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Free Content The upper and lower airways: The epidemiological and pathophysiological connection

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Abstract:

The upper and lower airways do not exist as anatomically and functionally distinct areas. There are important relationships between both the nose and the paranasal sinuses and asthma. Both allergic rhinitis and rhinosinusitis may impact bronchial asthma. The patient with rhinitis should be observed carefully for the development of asthma, and those with asthma should be considered to have either rhinitis or rhinosinusitis.

Keywords: Allergic rhinitis; airway hyperreactivity; asthma; connection; epidemiology; inflammation; lower airway; pathophysiology; rhinosinusitis; upper airway

Document Type: Research Article

DOI: https://doi.org/10.2500/aap.2008.29.3169

Affiliations: Division of Immunobiology, Section of Allergy and Clinical Immunobiology, Department of Internal Medicine, Saint Louis University School of Medicine, St. Louis, Missouri, USA. slavinrg@slu.edu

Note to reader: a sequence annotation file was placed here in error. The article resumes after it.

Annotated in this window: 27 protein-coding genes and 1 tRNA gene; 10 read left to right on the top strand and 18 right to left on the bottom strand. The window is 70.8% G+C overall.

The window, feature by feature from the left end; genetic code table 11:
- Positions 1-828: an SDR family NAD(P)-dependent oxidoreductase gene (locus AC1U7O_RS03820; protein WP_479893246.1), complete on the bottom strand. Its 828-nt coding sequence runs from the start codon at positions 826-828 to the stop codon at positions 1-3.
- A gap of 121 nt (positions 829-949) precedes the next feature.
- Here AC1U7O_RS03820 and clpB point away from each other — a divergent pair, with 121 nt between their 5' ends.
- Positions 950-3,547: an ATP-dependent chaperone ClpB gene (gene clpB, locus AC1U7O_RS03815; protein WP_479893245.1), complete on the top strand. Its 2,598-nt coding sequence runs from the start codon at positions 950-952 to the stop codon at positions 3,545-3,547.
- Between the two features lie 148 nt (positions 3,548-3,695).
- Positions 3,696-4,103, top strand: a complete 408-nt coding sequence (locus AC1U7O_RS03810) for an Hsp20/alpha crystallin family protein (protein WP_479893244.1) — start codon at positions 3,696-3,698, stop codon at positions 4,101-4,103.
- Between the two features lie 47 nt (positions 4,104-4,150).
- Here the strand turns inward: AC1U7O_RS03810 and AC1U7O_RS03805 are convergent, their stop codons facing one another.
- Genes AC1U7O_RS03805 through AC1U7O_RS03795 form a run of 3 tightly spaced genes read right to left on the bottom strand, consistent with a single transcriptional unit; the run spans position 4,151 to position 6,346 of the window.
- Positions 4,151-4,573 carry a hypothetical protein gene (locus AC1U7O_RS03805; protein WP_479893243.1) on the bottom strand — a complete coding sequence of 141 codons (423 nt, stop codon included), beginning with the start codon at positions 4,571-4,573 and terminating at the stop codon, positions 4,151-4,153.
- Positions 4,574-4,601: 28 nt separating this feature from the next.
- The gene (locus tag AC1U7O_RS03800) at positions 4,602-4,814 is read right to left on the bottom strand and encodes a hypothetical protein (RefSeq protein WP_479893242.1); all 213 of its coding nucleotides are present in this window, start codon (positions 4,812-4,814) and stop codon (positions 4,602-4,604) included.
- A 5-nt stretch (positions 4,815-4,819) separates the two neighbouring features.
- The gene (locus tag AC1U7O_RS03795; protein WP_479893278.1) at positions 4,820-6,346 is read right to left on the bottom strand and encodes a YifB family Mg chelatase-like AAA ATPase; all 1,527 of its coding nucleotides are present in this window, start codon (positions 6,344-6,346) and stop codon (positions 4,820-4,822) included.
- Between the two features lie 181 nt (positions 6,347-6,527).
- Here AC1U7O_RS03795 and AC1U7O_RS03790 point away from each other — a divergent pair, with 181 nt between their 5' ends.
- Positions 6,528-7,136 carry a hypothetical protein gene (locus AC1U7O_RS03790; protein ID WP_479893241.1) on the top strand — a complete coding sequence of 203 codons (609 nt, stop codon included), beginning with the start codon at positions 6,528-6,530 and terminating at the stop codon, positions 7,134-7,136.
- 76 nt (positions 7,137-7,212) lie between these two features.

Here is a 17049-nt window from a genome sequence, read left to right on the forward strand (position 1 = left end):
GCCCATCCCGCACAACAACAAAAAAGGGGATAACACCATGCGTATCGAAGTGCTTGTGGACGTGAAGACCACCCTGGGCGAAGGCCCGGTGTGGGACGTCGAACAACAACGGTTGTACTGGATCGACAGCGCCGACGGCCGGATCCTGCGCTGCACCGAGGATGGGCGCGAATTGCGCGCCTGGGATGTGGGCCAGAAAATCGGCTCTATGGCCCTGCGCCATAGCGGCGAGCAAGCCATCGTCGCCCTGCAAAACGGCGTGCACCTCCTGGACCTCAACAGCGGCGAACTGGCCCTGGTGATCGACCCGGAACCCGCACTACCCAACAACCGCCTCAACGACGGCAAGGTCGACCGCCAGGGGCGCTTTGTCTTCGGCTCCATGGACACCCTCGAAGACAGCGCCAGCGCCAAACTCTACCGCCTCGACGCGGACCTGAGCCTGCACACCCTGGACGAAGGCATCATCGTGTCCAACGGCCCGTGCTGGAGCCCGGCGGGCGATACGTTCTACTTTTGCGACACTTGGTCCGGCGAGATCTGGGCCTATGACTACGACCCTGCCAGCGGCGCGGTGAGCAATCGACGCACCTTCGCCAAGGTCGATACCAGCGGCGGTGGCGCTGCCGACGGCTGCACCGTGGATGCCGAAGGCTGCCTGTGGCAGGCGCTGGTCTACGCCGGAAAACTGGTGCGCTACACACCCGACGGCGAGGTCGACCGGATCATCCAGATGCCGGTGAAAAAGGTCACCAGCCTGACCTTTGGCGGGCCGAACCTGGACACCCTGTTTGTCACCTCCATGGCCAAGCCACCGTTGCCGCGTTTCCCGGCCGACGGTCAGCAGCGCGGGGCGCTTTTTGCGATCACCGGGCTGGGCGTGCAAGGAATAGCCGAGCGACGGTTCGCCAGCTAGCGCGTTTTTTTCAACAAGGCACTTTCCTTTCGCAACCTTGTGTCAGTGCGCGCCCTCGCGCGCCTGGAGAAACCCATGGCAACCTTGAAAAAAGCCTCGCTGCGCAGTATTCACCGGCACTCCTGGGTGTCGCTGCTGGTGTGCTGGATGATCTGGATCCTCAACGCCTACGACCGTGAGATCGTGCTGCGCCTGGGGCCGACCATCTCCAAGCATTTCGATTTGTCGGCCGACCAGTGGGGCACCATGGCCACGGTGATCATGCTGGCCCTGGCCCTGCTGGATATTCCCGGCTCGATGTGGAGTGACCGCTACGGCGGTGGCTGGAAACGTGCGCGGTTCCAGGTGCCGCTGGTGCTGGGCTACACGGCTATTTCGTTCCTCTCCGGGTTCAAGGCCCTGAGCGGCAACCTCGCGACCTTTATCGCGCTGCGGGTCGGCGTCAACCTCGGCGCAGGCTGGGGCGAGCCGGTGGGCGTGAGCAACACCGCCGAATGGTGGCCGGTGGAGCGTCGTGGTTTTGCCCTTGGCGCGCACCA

Publication date: 2008-11-01

More about this publication?
  • Allergy and Asthma Proceedings is a peer reviewed publication dedicated to distributing timely scientific research regarding advancements in the knowledge and practice of allergy, asthma and immunology. Its primary readership consists of allergists and pulmonologists.

    The goal of the Proceedings is to publish articles with a predominantly clinical focus which directly impact quality of care for patients with allergic disease and asthma.

    Featured topics include asthma, rhinitis, sinusitis, food allergies, allergic skin diseases, diagnostic techniques, allergens, and treatment modalities. Published material includes peer-reviewed original research, clinical trials and review articles.

    Articles marked "F" offer free full text for personal noncommercial use only.

    The journal is indexed in Thomson Reuters Web of Science and Science Citation Index Expanded, plus the National Library of Medicine's PubMed service.
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